We’ve covered several topics already this week on the U.S. Government’s varied responses to the COVID-19 outbreak and how these responses will affect contractors that do business with the government, including BARDA’s EZ-BAA for COVID-19 diagnostics, mission-essential services during the outbreak, and how excusable delay provisions may help federal contractors affected by the outbreak.  But one area that has yet to receive in-depth discussion is the federal government’s mechanisms for addressing liability concerns raised by the use and distribution of countermeasures to the virus.  After all, while contractors are no doubt responding with appropriate speed and diligence in developing and deploying various COVID-19 countermeasures, no contractor wants to be the subject of a product liability, warranty, or negligence lawsuit later down the road.

Thankfully, Congress anticipated this concern and addressed it in 2005 by passing the Public Readiness and Emergency Preparedness Act (“PREP Act”), codified at 42 U.S.C. § 247d-6d.  Since enactment, the PREP Act has been used to issue declarations covering various countermeasures, including therapeutics, diagnostics, devices, vaccines, and constituent materials for pandemic influenza, acute radiation syndrome, smallpox, Botulism, anthrax, Zika, nerve agents, certain insecticides, and Ebola.  And earlier this week, the Secretary of the U.S. Department of Health and Human Services (the “Secretary”) issued a declaration pursuant to the PREP Act specifically for COVID-19 countermeasures.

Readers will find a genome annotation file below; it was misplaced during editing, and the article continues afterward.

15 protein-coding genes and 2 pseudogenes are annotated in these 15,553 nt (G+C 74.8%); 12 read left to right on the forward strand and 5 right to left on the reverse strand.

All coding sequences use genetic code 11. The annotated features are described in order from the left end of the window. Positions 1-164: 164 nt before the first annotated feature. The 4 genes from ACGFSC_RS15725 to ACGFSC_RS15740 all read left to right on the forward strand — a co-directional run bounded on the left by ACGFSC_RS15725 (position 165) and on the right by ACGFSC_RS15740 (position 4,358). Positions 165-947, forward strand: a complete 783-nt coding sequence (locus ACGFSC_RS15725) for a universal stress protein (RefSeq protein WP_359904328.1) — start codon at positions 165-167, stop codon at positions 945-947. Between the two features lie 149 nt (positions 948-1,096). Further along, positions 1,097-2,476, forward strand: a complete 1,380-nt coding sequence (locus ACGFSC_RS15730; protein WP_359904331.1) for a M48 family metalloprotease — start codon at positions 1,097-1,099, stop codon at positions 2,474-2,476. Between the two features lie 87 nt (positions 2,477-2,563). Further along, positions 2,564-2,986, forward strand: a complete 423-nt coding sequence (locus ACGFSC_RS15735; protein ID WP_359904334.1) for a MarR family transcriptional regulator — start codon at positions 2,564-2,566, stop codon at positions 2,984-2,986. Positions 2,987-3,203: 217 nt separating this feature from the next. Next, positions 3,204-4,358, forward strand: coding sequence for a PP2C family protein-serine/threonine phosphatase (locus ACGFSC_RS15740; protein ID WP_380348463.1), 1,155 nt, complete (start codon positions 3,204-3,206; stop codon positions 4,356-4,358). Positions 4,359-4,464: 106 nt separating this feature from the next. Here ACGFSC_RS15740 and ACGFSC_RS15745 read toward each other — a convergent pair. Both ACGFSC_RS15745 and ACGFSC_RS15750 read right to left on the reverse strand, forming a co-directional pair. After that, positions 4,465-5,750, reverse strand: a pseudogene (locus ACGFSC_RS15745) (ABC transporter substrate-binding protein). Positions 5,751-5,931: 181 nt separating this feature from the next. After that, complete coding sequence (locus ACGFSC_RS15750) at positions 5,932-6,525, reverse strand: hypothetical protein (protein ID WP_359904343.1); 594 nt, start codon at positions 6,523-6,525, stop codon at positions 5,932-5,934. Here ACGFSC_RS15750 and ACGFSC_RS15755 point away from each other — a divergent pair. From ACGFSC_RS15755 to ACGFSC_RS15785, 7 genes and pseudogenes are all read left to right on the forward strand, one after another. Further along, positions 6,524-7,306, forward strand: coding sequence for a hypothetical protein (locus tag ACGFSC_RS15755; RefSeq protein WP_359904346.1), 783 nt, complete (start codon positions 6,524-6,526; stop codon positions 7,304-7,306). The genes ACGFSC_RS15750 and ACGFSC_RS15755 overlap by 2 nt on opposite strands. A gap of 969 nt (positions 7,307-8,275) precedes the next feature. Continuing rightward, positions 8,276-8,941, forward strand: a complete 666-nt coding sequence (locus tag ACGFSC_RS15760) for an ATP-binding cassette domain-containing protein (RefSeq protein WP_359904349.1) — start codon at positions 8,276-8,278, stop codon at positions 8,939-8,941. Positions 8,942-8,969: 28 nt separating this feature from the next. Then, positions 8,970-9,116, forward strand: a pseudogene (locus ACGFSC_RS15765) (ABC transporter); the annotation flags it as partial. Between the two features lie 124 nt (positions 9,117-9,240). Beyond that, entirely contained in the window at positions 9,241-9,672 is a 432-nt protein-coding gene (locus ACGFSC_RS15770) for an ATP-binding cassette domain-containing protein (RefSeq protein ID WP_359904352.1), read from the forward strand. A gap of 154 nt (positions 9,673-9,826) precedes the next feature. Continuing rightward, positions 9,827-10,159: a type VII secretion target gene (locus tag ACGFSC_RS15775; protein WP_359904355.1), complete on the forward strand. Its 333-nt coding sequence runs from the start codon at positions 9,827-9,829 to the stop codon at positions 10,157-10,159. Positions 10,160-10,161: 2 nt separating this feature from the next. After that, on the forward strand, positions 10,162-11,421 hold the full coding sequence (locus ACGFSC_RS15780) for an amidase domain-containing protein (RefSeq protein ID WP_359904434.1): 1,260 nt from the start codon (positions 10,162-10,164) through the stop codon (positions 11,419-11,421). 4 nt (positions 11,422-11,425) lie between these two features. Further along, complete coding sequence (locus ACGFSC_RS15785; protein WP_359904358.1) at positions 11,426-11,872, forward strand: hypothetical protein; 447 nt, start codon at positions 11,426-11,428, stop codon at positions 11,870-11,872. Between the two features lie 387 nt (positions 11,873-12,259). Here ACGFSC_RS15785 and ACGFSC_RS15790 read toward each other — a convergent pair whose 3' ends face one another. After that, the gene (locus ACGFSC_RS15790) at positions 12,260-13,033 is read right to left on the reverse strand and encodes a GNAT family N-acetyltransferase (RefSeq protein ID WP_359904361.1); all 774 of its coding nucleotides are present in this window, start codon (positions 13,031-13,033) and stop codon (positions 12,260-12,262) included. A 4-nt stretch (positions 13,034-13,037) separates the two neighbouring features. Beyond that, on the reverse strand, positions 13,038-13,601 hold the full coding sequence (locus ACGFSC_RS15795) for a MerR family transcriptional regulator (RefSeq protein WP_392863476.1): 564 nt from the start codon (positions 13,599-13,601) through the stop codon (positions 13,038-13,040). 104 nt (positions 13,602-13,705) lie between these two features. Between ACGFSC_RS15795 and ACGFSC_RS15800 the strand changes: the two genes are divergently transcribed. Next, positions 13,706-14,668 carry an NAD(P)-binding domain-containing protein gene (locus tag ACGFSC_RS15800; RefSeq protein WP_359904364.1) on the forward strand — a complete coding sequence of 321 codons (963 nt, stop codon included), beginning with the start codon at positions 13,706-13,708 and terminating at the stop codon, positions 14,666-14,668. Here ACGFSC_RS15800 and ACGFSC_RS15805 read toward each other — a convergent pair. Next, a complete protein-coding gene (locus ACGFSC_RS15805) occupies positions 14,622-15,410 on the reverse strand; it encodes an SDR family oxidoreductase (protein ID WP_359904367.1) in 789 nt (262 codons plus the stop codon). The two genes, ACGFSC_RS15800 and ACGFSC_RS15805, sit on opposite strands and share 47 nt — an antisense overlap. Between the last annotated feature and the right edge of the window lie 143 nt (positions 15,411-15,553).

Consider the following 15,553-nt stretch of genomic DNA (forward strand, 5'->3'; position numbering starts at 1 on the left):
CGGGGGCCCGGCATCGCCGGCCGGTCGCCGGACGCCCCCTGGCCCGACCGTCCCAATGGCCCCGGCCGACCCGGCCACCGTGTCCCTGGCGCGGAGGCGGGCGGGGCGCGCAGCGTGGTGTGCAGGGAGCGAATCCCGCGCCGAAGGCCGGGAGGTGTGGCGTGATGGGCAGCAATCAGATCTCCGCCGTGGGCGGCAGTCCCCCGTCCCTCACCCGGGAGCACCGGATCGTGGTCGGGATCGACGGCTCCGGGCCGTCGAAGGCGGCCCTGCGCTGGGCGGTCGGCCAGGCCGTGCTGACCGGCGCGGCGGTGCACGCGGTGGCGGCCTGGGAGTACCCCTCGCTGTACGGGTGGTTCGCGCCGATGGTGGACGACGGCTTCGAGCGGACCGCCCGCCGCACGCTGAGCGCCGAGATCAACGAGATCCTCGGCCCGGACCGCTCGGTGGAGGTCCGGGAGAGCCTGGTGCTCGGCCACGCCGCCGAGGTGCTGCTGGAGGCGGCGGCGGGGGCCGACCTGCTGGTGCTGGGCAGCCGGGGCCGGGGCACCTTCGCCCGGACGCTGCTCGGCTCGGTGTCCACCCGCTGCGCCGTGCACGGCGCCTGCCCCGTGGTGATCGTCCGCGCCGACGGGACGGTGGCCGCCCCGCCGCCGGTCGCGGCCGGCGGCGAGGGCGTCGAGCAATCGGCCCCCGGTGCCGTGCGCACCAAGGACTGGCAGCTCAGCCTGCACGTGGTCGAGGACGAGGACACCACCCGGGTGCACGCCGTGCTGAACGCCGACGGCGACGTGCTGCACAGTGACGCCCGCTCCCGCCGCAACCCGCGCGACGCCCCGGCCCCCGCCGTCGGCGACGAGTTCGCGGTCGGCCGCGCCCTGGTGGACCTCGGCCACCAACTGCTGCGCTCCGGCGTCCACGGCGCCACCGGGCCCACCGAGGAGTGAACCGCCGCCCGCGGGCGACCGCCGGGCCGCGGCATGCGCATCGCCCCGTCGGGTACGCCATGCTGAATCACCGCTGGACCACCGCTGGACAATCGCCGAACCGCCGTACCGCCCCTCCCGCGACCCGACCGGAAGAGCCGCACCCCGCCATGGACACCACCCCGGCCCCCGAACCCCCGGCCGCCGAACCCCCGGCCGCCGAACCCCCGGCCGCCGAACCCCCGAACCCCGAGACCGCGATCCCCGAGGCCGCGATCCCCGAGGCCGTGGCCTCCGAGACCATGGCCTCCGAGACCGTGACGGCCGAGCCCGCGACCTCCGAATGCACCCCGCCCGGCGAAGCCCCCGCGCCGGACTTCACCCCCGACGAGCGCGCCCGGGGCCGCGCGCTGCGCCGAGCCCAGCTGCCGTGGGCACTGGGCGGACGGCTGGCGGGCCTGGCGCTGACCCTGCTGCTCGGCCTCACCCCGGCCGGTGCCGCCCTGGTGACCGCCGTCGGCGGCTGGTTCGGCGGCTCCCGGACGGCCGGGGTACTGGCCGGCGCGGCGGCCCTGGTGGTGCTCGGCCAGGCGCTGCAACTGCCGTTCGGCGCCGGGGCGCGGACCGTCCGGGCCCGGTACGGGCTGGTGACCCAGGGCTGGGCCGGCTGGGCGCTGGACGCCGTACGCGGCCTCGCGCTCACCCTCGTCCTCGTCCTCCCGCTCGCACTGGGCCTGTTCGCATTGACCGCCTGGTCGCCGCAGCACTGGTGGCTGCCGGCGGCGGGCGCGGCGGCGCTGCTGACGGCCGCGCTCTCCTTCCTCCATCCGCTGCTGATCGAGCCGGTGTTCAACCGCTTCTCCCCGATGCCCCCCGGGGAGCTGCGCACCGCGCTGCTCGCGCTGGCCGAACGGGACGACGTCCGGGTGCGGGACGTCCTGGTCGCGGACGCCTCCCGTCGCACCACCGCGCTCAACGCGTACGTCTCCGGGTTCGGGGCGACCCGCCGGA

This post will cover the PREP Act generally before discussing the implications of the COVID-19 declaration.

The PREP Act

The PREP Act authorizes the Secretary to issue a declaration providing covered individuals and entities with protection from suit and liability under federal and state law for losses related to the administration or use of specifically identified countermeasures.  Such a declaration then permits assertion of immunity from suit — which can be far more advantageous than litigating entitlement to reimbursement as may be required under other forms of liability protection (such as insurance or indemnification for unusually hazardous risks under Public Law 85-804).